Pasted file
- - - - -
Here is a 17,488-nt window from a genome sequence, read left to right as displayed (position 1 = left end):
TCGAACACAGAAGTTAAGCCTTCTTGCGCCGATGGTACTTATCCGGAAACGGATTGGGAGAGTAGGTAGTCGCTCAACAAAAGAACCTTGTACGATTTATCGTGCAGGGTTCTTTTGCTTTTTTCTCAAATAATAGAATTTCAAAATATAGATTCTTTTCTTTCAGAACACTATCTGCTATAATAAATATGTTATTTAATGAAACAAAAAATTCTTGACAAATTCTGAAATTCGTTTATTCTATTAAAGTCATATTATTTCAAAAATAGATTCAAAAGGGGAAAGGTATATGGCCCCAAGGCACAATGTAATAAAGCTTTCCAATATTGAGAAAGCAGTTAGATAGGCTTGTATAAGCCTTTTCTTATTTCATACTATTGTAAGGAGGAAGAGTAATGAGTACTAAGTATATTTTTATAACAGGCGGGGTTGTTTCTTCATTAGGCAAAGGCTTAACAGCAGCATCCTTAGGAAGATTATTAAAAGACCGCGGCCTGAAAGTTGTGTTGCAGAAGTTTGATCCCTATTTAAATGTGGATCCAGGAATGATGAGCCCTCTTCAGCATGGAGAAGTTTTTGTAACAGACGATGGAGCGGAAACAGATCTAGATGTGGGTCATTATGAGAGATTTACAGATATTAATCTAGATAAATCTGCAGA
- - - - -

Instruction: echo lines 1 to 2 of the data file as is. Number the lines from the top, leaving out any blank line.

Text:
Here is a 17,488-nt window from a genome sequence, read left to right as displayed (position 1 = left end):
TCGAACACAGAAGTTAAGCCTTCTTGCGCCGATGGTACTTATCCGGAAACGGATTGGGAGAGTAGGTAGTCGCTCAACAAAAGAACCTTGTACGATTTATCGTGCAGGGTTCTTTTGCTTTTTTCTCAAATAATAGAATTTCAAAATATAGATTCTTTTCTTTCAGAACACTATCTGCTATAATAAATATGTTATTTAATGAAACAAAAAATTCTTGACAAATTCTGAAATTCGTTTATTCTATTAAAGTCATATTATTTCAAAAATAGATTCAAAAGGGGAAAGGTATATGGCCCCAAGGCACAATGTAATAAAGCTTTCCAATATTGAGAAAGCAGTTAGATAGGCTTGTATAAGCCTTTTCTTATTTCATACTATTGTAAGGAGGAAGAGTAATGAGTACTAAGTATATTTTTATAACAGGCGGGGTTGTTTCTTCATTAGGCAAAGGCTTAACAGCAGCATCCTTAGGAAGATTATTAAAAGACCGCGGCCTGAAAGTTGTGTTGCAGAAGTTTGATCCCTATTTAAATGTGGATCCAGGAATGATGAGCCCTCTTCAGCATGGAGAAGTTTTTGTAACAGACGATGGAGCGGAAACAGATCTAGATGTGGGTCATTATGAGAGATTTACAGATATTAATCTAGATAAATCTGCAGA